Oklahoma agency recognizes Roberts as Significant Woman

Lindsay Roberts of Calera, Okla., is being recognized as a Significant Woman in Oklahoma Agriculture. Photo provided.

Oklahoma Department of Agriculture
Betty Thompson

CALERA – Some people are born with an innate desire to help others. That is certainly true of Lindsay Roberts.

Growing up 10 miles north of the Oklahoma-Texas state line in Calera on her family farm, Roberts was heavily involved in agriculture from a very young age. And she loved it.

“It completely defined my life,” said Roberts, “Agriculture should define your life; It feeds you three times a day.”

Like many who grow up in the industry, Roberts became involved in the youth organizations 4-H and FFA. She began showing sheep at age three as a Cloverbud. As soon as she turned nine, she immersed herself in everything 4-H had to offer, showing, public speaking, shooting sports, and so much more. When she entered the 8th grade, she joined FFA and took advantage of the many opportunities it had to offer as well.

“I love both organizations,” Roberts said, “I think they are valuable resources.”

Roberts reflected on many life lessons she obtained in those organizations.

“I have a wonderful mom and grandma at home who taught me lots of things, but I learned how to set a table properly, how tip a waiter or waitress and how to put on pantyhose through FFA,” Roberts laughed.

She continued her FFA membership even into the collegiate chapter. Today she volunteers with both organizations wherever she can, one of those ways is by serving as the sheep superintendent for the Bryan County Junior Livestock show.

Roberts said many of the same volunteers who were here when she was showing as a kid are still in the barns volunteering today. She is the youngest of the livestock show volunteers, and the only woman.

“I love to help these kids with their projects,” Roberts said. “If they need something, or can’t afford something, I want to help. It’s my way of giving back to all those who helped my parents raise me.”

After Roberts graduated from Calera High School, she studied at Agricultural Economics at Murray State and went on to finish the degree at Old Dominion University in Virginia.

In the winter of 2004 Roberts was home on Christmas break from school and over at a friend’s house. As fate would have it, there was a young man there who was home on leave from the Navy. Dustin Roberts was deployed shortly after she met him, and the two began dating through letters and emails.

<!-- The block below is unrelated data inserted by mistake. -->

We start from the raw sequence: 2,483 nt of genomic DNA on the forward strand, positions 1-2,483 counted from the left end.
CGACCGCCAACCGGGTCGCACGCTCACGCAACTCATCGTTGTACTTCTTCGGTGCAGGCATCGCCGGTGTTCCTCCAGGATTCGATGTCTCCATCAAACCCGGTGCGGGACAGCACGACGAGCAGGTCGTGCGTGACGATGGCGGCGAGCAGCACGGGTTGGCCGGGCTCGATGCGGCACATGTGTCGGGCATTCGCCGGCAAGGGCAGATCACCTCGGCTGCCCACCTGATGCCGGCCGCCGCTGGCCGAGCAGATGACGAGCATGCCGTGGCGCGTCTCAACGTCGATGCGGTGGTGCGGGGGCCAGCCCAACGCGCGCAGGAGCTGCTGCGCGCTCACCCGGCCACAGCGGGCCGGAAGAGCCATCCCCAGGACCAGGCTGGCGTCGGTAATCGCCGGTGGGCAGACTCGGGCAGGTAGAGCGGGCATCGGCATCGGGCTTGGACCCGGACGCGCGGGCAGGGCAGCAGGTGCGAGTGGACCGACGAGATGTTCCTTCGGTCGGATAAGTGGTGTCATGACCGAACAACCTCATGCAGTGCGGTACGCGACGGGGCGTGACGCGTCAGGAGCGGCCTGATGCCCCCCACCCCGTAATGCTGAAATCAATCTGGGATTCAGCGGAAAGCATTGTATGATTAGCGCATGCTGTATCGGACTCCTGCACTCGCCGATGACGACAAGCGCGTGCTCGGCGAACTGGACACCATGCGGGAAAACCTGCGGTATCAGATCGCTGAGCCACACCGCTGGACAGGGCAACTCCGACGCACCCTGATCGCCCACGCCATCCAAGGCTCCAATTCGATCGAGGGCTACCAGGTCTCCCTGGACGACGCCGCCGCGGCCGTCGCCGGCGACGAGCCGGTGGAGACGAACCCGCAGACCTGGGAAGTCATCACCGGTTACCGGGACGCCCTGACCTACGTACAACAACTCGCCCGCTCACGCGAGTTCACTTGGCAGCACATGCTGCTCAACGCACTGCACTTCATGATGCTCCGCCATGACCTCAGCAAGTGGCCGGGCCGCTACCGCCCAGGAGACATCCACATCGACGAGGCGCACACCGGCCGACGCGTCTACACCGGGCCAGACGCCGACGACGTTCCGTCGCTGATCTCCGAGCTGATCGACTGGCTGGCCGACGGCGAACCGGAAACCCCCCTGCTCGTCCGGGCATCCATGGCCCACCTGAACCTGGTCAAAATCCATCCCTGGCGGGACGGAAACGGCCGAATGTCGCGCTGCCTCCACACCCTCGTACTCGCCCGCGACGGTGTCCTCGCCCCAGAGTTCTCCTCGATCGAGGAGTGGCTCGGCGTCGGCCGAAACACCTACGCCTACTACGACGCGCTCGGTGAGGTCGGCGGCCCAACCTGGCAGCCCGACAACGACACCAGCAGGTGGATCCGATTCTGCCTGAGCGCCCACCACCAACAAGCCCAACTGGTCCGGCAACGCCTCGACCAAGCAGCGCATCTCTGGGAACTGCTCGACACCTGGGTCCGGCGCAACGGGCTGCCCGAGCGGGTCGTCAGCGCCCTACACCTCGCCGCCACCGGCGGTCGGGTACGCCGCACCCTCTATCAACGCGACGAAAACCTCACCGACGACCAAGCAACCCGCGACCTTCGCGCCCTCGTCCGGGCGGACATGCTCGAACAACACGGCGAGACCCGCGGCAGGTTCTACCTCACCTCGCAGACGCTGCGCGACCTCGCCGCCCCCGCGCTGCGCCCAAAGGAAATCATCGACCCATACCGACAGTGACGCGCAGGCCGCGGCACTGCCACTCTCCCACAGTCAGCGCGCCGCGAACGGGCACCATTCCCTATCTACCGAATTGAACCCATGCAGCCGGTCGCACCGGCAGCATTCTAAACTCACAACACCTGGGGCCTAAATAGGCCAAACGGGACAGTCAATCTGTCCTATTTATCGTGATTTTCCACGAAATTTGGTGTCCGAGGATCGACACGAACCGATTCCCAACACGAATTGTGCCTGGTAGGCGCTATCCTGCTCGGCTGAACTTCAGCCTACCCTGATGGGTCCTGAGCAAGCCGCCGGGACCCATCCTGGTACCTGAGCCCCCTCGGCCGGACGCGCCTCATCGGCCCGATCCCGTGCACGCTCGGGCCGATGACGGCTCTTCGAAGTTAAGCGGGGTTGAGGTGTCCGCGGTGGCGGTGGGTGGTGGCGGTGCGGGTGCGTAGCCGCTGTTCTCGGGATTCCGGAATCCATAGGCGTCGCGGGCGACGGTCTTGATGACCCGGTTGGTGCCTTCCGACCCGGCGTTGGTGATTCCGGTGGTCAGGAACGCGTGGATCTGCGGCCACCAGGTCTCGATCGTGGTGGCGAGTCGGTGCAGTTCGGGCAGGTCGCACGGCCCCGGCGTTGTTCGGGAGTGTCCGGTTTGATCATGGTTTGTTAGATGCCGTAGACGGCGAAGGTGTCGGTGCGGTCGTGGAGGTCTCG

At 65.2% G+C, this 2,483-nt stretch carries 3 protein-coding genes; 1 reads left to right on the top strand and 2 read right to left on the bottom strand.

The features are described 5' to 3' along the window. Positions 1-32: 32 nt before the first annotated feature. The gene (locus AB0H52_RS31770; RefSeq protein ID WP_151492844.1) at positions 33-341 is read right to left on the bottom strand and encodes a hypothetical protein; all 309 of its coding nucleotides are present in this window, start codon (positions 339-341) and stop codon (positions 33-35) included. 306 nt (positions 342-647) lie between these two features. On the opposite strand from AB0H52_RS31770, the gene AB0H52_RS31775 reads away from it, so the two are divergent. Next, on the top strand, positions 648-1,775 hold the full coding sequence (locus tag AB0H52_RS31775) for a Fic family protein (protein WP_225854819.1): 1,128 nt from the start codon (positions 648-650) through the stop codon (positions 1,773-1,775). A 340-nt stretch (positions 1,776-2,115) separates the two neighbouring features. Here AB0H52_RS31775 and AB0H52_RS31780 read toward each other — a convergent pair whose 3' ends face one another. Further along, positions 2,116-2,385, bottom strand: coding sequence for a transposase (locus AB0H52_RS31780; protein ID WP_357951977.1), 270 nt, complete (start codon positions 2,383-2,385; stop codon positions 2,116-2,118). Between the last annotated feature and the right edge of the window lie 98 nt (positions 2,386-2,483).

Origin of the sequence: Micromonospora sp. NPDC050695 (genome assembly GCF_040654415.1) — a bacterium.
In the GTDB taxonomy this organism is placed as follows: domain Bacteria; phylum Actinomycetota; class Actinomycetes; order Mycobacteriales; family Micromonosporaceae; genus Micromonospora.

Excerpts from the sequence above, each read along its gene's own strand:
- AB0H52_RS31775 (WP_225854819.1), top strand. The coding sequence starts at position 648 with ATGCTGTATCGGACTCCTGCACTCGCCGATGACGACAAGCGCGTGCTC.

Shortly after, they got married, and three days later, Dustin deployed again for 18 months. They have been happily married for 13 years now.

The two have settled near where Roberts was raised, allowing her to help with her family’s fertilizer plant in Durant.

She is putting her economics degree to good use as the accountant for the family business, and also helps with other duties such as assisting with and loading bulk fertilizer, ensuring customer orders are filled and invoiced, and managing the office.

Her dad and grandparents have owned the business since 1995, and most of their employees have been there for over 15 years, so Roberts said they are all like family.

“I love working with my family every day,” Roberts said. “Not many people get to do that. It sure is rewarding at the end of the day.”

While working full time at the fertilizer plant, Roberts is also working on her Certified Public Accountant licensing at Southeastern Oklahoma State University in Durant.

“A lot of federal and state agencies recommend using a CPA that specializes in agricultural accounting,” Roberts explained. “That’s a service I hope to provide in our community.”

Roberts said there are not many CPAs who concentrate on agricultural accounting, so there is a great need in a highly agricultural area.

Her desire to help those in her community does not stop with 4-H, FFA and accounting. She has become the main point of contact for Veterinary Feed Directive (VFD) issues in her area.

Roberts said the law enacted by the FDA took many producers, retailers and veterinarians by surprise.

“I worked with local vets and a local math teacher to work out an education program to help the vets and those of us on the retail side as far as what their options were,” Roberts said.

She even got her husband Dustin, who is the Representative for House District 21, to work on a legislative approach. She took time to meet with Congressmen and ranchers from various states, and as a result, she became a valuable resource to many in the community on how to stay compliant with the law.

She carries her helping nature into her home as well. In addition to the Roberts’ two rescue dogs and cat, they also have two rescue ducks.

Roberts said she was attending a birthday party for a toddler when she rescued the two baby ducks from being trampled by the toddlers.

“They weren’t being handled gently, so I just went over and scooped them up,” Roberts laughed. “I turned my green house into a full-blown aviary—they live the life of luxury.”

The rescue ducks, Petey and Petunia, are certainly not the only ones in southern Oklahoma who have benefited from Roberts’ generosity and desire to help.

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